Joe Brady built a strong case, but Bills need to conduct thorough offensive coordinator search


Staff member

Joe Brady built a compelling case to have the interim tag removed and become the Buffalo Bills’ permanent offensive coordinator.
But is it a slam dunk?

That’s what head coach Sean McDermott has to decide. It’s one of the biggest decisions McDermott faces as the Bills begin the long process of preparing for the 2024 season, and as such, he needs to take the time to get it right.

Even if the Bills are prepared to promote Brady, they can’t do it just yet. NFL rules require teams with an opening at offensive or defensive coordinator to interview at least two minority candidates who come from outside of the organization to satisfy requirements of the Rooney rule.

Brady, for what it’s worth, officially interviewed for the job Thursday, according to multiple reports.

“Every coach is an important hire, but no doubt the guy who’s leading your offense and especially with Sean (McDermott) being a defensive head coach – it is a very important hire,” Bills General Manager Brandon Beane said. “Definitely have already started before this, conversations, as I said, internally about that. We’ve got to make sure it’s right. You don’t want to have to make a midseason change like we did this time. So, you’re always learning, you’re always listening. We’ll do our due diligence here.”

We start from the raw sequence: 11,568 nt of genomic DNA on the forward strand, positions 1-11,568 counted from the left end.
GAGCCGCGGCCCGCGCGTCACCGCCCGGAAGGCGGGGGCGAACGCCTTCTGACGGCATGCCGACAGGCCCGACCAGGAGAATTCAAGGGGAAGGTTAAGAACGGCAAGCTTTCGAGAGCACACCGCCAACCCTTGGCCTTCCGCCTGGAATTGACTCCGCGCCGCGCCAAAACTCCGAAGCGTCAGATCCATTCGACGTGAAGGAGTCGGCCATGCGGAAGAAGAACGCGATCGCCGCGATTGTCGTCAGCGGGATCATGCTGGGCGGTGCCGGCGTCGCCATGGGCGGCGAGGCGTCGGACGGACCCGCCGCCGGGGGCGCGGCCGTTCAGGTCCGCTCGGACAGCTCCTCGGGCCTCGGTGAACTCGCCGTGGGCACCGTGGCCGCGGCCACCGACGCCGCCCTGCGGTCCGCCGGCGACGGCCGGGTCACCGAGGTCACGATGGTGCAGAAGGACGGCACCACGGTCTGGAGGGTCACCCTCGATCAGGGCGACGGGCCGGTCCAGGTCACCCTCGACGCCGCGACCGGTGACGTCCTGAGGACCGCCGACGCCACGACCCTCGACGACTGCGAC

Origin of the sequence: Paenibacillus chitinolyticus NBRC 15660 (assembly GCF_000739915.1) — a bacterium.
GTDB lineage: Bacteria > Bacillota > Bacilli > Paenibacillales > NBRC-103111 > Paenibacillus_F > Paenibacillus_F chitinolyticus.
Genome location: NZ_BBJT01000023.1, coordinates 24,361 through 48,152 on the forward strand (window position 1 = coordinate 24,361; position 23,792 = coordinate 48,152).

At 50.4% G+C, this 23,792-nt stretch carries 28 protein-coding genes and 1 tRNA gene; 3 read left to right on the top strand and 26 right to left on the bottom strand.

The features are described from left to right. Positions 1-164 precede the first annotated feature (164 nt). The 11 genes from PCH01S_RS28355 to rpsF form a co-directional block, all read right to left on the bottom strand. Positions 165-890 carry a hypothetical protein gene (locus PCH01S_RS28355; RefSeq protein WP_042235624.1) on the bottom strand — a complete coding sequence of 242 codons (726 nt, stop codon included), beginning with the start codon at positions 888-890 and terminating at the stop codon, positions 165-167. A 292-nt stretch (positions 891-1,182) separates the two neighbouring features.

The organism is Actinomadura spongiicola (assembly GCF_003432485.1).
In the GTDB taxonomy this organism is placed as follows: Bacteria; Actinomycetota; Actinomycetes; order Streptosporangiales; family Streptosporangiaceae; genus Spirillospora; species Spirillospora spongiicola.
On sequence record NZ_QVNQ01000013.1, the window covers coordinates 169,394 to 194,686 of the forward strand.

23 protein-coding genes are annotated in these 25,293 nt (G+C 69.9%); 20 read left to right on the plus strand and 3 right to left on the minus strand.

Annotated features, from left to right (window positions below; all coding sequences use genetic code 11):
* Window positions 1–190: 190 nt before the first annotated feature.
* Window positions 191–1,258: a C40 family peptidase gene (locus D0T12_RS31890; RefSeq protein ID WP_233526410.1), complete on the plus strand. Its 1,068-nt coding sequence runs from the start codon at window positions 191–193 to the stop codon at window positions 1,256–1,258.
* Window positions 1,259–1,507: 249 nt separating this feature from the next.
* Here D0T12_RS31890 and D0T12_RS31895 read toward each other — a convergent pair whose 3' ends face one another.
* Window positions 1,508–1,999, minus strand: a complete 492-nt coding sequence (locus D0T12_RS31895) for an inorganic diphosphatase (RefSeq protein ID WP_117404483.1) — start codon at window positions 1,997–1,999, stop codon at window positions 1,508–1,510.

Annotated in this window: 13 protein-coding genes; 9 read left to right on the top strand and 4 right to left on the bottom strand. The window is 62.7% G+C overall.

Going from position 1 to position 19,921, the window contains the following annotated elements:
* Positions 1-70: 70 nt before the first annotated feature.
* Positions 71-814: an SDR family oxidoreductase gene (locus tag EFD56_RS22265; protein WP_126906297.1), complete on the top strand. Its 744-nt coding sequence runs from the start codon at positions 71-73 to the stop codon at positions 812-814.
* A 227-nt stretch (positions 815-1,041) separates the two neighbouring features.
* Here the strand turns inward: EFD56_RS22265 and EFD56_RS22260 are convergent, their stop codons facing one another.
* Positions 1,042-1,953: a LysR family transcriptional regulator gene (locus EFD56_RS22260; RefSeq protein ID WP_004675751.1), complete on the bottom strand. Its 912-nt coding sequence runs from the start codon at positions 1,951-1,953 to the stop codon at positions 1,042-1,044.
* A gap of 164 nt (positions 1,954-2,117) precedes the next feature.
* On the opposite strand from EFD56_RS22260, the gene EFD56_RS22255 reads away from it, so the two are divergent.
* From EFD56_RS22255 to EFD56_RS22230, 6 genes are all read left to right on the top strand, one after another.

Brady should be considered the favorite for the position, if for no other reason than quarterback Josh Allen gave him a vote of confidence Monday, the day after the Bills were eliminated in the divisional round of the AFC playoffs by the Kansas City Chiefs.

“We don’t care what Josh thinks,” Beane said. “Make sure he knows that, too.”

Good one. Beane couldn’t get through his delivery without a wry smile. Cleary, Allen’s opinion carries a lot of weight at One Bills Drive – as it should.

“It’s big. You got to have the buy-in from your franchise quarterback,” McDermott said of Allen’s opinion. “Certainly, at the end of the day, it’ll be my decision but yeah, I respect Josh’s opinion, I respect his position on it and it does factor into the overall equation.”

That’s completely reasonable. Remember, though, that Allen also lobbied for Ken Dorsey to get the job after Brian Daboll left following the 2021 season. Like Brady, Dorsey previously worked as Allen’s quarterbacks coach before being promoted. That speaks to the relationship both coaches formed with Allen, but also to the quarterback’s loyalty. That’s one of the traits his teammates and coaches adore about him, but in this case, that might not be such a good thing. There is a familiarity Allen had with Dorsey and has with Brady. It’s understandable that there might be some apprehension on Allen’s part about working with a new play-caller, but through no fault of his own, the quarterback doesn’t know who’s out there. Allen has been busy doing everything he can to will the Bills to victories, not forming a short list of potential new offensive coordinators.